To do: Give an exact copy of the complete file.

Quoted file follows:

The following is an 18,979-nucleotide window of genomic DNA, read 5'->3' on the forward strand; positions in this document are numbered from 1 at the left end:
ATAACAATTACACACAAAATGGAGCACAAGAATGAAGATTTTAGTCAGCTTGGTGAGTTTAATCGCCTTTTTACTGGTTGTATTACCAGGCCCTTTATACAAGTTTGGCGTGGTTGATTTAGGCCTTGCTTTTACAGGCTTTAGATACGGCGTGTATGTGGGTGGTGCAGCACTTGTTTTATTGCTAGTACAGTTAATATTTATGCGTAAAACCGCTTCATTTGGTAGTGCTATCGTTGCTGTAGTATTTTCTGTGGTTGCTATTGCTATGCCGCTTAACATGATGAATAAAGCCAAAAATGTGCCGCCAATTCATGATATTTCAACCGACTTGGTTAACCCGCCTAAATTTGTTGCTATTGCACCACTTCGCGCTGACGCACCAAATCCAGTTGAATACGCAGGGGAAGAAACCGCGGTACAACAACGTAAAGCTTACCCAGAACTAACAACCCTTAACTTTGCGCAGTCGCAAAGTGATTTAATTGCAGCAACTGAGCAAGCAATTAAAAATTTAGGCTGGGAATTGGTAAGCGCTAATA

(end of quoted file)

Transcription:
The following is an 18,979-nucleotide window of genomic DNA, read 5'->3' on the forward strand; positions in this document are numbered from 1 at the left end:
ATAACAATTACACACAAAATGGAGCACAAGAATGAAGATTTTAGTCAGCTTGGTGAGTTTAATCGCCTTTTTACTGGTTGTATTACCAGGCCCTTTATACAAGTTTGGCGTGGTTGATTTAGGCCTTGCTTTTACAGGCTTTAGATACGGCGTGTATGTGGGTGGTGCAGCACTTGTTTTATTGCTAGTACAGTTAATATTTATGCGTAAAACCGCTTCATTTGGTAGTGCTATCGTTGCTGTAGTATTTTCTGTGGTTGCTATTGCTATGCCGCTTAACATGATGAATAAAGCCAAAAATGTGCCGCCAATTCATGATATTTCAACCGACTTGGTTAACCCGCCTAAATTTGTTGCTATTGCACCACTTCGCGCTGACGCACCAAATCCAGTTGAATACGCAGGGGAAGAAACCGCGGTACAACAACGTAAAGCTTACCCAGAACTAACAACCCTTAACTTTGCGCAGTCGCAAAGTGATTTAATTGCAGCAACTGAGCAAGCAATTAAAAATTTAGGCTGGGAATTGGTAAGCGCTAATA